Over the past year alone, the opioid overdose rates in America have skyrocketed to 93,000, a shocking 30% increase since 2019.1 Many factors have played a role in these increased rates, such as pandemic-related stress and lack of proper addiction treatment. However, one of the most impactful reasons for this shift is the rise in fentanyl usage.
What Is Fentanyl?
Fentanyl is a highly addictive synthetic opioid drug that is only prescribed by medical professionals in cases of severe pain or as an anesthetic. This substance can lead users to feelings of euphoria, relaxation, drowsiness, and confusion.
However, overdosing is all too common when consuming fentanyl. Fatalities from synthetic opioids such as fentanyl rose 55% in the 12 months ending in September 2020.2 An opioid overdose occurs when the drug overwhelms the brain and interrupts the body’s ability to breathe, leading to comas, permanent brain damage, and even death when left untreated.3
Why Are Opioid Overdose Rates Climbing?
There are two reasons why fentanyl is contributing to the increasing rates of opioid overdoses:
#1: It Is Commonly Laced In Other Drugs
One of the most dangerous things about fentanyl is that the majority of individuals that overdose on the drug aren’t even aware that they consumed it in the first place. This is because fentanyl is often laced into heroin and other drugs, or even used to mimic a prescription opioid pill without the user’s knowledge. The combination of fentanyl and another substance leads to more potent and dangerous quantities of drugs in the body, leading users to overdose more easily.
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#2: It Is An Extremely Potent Opioid
There’s a reason why two-thirds of opioid-related overdose deaths were from fentanyl in 20184; it has a much stronger physical effect on the body than other commonly abused opioids. Thus smaller quantities can lead users to overdose. Fentanyl is 50 to 100 times more potent than the already-strong opioid morphine.5
With the rates of opioid overdose only continuing to increase due to fentanyl, recognizing the symptoms of an opioid overdose might be the information needed to save someone’s life. It is essential to seek medical attention immediately if someone is exhibiting any of these symptoms after taking an opioid:
- Constricted pinpoint pupils
- Loss of consciousness
- Slow, shallow breathing
- Choking or gurgling sounds
- Limp body
- Pale, blue, or cold skin
- Extreme sleepiness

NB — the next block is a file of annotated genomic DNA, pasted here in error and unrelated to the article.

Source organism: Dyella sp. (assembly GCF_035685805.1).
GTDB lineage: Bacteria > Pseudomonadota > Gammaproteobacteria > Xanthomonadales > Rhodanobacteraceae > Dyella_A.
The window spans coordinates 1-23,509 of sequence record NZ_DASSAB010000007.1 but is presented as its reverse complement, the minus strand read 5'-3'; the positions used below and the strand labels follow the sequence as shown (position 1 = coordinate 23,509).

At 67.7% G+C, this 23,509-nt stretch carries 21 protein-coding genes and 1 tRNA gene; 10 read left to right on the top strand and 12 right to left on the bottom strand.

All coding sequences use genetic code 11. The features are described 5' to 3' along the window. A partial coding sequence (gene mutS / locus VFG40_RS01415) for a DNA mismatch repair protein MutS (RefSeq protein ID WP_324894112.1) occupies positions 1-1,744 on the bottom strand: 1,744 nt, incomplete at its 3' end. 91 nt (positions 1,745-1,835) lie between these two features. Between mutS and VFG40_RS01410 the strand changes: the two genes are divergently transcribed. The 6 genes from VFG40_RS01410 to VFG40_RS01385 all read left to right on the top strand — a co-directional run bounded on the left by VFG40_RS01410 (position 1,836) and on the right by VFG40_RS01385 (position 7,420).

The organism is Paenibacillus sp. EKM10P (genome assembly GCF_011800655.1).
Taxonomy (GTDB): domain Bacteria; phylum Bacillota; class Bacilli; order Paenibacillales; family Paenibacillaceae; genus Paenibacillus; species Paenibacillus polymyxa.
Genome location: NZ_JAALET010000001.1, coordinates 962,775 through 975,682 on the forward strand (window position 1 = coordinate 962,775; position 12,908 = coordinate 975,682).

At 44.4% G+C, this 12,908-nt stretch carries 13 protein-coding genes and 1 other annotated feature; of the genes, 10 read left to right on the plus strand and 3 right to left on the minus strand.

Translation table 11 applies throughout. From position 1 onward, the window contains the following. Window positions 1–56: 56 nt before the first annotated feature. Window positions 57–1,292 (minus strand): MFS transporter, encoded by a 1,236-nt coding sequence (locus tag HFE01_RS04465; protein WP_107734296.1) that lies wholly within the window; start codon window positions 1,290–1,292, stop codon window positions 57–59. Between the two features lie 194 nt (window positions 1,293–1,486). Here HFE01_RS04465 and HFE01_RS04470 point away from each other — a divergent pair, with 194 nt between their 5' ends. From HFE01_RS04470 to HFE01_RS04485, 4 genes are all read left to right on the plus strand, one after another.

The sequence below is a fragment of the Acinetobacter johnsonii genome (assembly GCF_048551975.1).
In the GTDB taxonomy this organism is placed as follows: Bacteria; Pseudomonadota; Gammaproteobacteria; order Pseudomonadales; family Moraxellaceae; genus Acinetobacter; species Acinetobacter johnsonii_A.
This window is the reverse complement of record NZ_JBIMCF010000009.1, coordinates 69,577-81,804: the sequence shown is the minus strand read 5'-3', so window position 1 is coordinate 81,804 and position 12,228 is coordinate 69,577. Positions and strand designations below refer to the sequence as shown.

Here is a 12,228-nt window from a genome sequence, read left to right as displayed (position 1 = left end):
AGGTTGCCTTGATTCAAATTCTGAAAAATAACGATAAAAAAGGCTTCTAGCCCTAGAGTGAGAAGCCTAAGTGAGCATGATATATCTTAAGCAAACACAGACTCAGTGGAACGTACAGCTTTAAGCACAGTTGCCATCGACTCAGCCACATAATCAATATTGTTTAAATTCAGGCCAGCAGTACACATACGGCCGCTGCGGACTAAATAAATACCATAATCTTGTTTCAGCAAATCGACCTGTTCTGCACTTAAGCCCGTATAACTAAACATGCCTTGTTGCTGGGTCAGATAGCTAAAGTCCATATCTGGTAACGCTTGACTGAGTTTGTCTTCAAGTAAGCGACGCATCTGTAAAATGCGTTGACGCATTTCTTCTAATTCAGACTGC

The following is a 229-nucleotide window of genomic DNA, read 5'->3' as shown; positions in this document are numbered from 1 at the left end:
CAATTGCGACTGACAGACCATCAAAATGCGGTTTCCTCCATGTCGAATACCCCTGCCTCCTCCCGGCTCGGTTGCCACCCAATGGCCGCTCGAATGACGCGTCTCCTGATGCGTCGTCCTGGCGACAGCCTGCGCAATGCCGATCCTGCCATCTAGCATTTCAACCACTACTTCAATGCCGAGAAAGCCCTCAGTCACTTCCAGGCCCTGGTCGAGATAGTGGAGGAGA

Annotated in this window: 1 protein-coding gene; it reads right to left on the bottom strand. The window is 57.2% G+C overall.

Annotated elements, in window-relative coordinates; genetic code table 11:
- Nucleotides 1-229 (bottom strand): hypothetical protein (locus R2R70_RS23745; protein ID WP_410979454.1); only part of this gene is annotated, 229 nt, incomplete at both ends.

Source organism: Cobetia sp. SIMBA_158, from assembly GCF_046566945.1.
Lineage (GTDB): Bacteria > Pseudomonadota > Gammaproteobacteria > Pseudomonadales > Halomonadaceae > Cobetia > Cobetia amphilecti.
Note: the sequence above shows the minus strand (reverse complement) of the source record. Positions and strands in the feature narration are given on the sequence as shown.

- Inability to talk
Also note that if Narcan is available, you can administer it while waiting for emergency personnel.
The Importance Of Enrolling In Opioid Addiction Treatment
To combat the rising cases of fentanyl overdoses, it is crucial for those struggling with opioid addiction to enroll in a drug addiction treatment program before it’s too late. Some of the life-changing services that Desert Cove Recovery provides clients to support them towards a sober life includes:
- Referral to a detox program to safely wean off of opioids under medical supervision
- Individual and group counseling
- 12 step programs
- Mental health therapy such as cognitive behavioral therapy and dialectal behavior therapy
- Other holistic care caters to the unique needs of each person struggling with addiction
Opioid Addiction Is Possible With Desert Cove Recovery
If you or a loved one is struggling with an addiction to fentanyl or another opioid, don’t wait to get the help and support you deserve. With years of experience and a wide range of proven treatment techniques available, Desert Cove Recovery has developed a drug rehab program to help individuals maintain a substance-free life.
To learn more about how we can help you start your journey towards recovery, don’t hesitate to contact our team today.
 https://www.npr.org/2021/07/14/1016029270/drug-overdoses-killed-a-record-number-of-americans-in-2020-jumping-by-nearly-30 (30% increase)
 https://www.npr.org/sections/health-shots/2021/04/22/989833102/overdose-deaths-surged-in-pandemic-as-more-drugs-were-laced-with-fentanyl (55%)
 https://www.who.int/news-room/fact-sheets/detail/opioid-overdose fentanyl
 https://www.drugabuse.gov/publications/drugfacts/fentanyl (50 to 100 more potent than morphine)